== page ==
The town in this story continues to hold the lottery only because it is what they have always done. These are a people who are terribly beholden to tradition, and they do not like change -- even change that seems small. The wooden box used in the proceedings is in poor shape, and the man who runs the lottery has suggested that they make a new box, "but no one liked to upset even as much tradition as was represented by the black box." In other words, if the thought of exchanging the old box for a new one is too much of a break from tradition for the people, there's no possible way that they could ever consider changing the tradition of holding the lottery itself.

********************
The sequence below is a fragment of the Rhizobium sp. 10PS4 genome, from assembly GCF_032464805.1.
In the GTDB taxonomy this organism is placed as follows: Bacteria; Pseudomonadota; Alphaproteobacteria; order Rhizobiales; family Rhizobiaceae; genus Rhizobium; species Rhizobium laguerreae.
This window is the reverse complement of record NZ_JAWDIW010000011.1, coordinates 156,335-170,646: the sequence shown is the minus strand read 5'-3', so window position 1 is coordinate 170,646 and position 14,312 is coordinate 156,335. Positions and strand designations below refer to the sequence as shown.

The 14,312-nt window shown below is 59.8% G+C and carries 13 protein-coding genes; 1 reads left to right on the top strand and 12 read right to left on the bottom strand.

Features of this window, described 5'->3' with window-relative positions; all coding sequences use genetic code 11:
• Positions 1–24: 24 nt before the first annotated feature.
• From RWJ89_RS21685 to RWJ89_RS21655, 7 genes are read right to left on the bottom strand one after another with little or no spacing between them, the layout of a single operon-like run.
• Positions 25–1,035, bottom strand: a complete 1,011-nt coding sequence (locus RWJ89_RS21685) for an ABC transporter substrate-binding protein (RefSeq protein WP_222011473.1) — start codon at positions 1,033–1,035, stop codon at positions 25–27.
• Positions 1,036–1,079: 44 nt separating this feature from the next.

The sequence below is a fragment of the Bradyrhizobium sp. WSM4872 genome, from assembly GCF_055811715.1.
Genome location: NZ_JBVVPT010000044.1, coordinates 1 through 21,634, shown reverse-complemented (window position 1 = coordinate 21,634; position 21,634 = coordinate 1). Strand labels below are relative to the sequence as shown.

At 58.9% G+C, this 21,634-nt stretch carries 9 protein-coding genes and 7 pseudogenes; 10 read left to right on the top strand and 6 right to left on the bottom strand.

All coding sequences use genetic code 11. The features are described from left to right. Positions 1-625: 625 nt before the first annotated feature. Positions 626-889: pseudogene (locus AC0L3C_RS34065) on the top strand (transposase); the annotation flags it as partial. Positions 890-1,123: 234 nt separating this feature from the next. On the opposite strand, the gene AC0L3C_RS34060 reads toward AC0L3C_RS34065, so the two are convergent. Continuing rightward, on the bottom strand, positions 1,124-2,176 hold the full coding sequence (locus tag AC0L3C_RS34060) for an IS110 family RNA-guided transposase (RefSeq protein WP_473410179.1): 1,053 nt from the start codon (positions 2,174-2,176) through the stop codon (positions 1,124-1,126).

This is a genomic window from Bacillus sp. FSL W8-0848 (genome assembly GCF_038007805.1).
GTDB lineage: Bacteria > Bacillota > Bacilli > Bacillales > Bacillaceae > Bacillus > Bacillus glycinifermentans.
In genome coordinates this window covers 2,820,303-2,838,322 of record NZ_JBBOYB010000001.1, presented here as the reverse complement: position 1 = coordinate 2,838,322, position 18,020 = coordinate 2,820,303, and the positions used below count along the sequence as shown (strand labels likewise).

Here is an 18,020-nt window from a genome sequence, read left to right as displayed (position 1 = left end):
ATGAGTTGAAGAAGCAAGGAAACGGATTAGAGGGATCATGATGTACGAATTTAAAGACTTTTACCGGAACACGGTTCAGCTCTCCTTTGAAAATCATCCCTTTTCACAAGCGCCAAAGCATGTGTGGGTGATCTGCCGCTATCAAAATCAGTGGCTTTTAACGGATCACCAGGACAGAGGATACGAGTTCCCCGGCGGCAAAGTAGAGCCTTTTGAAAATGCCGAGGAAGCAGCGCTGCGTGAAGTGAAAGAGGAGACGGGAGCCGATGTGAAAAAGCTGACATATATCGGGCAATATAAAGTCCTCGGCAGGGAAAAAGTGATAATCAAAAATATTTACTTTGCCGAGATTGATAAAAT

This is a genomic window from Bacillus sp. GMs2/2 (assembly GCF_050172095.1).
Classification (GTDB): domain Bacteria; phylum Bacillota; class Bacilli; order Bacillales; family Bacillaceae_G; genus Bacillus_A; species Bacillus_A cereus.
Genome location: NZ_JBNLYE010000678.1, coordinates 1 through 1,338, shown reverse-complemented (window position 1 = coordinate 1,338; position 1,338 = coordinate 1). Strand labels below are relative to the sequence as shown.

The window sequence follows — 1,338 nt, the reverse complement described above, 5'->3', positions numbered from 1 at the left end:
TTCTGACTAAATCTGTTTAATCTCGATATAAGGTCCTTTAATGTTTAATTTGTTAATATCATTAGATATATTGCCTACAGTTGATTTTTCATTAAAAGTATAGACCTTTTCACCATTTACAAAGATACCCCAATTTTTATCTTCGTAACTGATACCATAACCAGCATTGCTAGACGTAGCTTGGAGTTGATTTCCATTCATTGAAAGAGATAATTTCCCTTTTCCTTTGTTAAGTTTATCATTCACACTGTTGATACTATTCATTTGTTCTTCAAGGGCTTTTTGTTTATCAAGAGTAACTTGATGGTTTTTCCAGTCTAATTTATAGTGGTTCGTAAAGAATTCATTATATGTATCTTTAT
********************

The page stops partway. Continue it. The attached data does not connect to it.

Of course, one might imagine, each year, that there is one new objector: whichever person is chosen in the lottery. Initially, Tessie Hutchinson has no problem with it and comes from her home as relatively cheerful as the rest (considering what they are about to do). However, once she realizes that she will be the one to die, her tune changes. "'It isn't fair, it isn't right,' Mrs. Hutchinson screamed [...]." We might imagine that this is part of the tradition too: it seems only natural that the person chosen to die would suddenly find this lottery not to their liking. Only the victim rises above complacency. The story, then, really functions as an indictment of outdated traditions that benefit no one as well as the people who continue to uphold those traditions without critically examining their value (or lack thereof).